In this particular case, explaining why the well-being of the middle class is important needs to be rooted in more than a bunch of statistics. It needs to be rooted in a clear understanding of how the world works.

We are living in confusing and uncertain times. For most people, this is very troubling. The appeal of conservatives and their arguments is their simplicity: "Things are messed up because of liberals & foreigners who are trying to change us. All we need to do is go back to the way things were."

Progressives need to come up with a simple framework for their ideas that provides an alternative understanding of the way things are, which can provide a foundation for their ideas as well as a rationale for voters to support them.

Here's an example of what I'm talking about:

http://quantumsenseblog.com/2012/02/20/the-job-creator-myth/

Feb 23, 2012, 4:50 PM
fairleft:

Well-done, but with such an emphasis on the need for a prosperous middle class, you surely should define that term. Do you mean a middle class as distinguished from the working class? A middle class that excludes the working poor? Redistribution of income from the wealthy to the rest of us is one of the key pro-growth ideas, and I hope in your thinking 'rest of us' = 'middle class'.

Jan 13, 2013, 2:18 AM
George DeMarse:


For a discussion of the "goals" of progressives, see Drew Westin and "The Political Brain," and George Lakoff and "The Political Mind." Both of these books provide a "master narrative" of progressive policies.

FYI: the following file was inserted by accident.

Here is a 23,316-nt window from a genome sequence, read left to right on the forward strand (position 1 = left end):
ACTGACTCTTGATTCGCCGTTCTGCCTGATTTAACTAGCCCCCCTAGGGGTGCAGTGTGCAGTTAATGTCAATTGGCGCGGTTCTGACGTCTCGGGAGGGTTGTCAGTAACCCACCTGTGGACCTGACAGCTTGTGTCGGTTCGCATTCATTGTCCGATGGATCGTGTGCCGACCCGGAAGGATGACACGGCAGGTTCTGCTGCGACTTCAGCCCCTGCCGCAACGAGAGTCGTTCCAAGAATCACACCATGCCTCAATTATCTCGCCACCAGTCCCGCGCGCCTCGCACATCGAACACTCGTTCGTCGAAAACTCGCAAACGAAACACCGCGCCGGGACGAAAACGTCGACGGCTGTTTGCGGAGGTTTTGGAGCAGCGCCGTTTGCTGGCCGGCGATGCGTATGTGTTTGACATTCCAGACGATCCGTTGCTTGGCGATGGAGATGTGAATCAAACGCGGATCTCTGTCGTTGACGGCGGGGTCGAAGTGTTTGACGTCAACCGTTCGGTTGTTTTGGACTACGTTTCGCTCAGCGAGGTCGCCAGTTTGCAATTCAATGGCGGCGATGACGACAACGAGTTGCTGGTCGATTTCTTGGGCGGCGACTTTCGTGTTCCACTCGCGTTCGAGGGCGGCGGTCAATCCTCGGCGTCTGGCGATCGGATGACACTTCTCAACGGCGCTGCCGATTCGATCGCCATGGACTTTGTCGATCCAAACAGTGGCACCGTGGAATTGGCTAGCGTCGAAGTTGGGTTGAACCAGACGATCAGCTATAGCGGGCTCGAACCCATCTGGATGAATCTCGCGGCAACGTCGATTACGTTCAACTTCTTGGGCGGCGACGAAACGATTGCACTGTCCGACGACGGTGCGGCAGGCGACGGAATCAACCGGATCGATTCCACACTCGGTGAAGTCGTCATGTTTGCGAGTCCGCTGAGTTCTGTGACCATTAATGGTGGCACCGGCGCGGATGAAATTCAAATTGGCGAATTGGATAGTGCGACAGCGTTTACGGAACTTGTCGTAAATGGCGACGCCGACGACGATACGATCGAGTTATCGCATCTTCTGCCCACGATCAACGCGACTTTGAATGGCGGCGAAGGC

Basically they include the general principles of: the merits of collective decision making to solve problems rather than individual action, a progressive taxation system to fund government programs, the need to help the weakest members of society, appeal to science in social policy, the teaching of civic pride, etc.

The Sage of Wake Forest

Jan 13, 2013, 1:20 PM
Lehel:

Thanks for the interesting post. The one thing lacking is the discussion on how the middle-class grew in America in the first place. If you can make a strong argument for how past progressive policies enabled the development of a large middle class in America, you'd be set. But, until then, you are at a loss for an argument that it was a free-market that allowed for the rise of the middle class, and progressive policies only serve to keep people dependent on the government, rather than learning how to save, invest and grow on their own merits.

Jan 14, 2013, 5:30 PM
George DeMarse: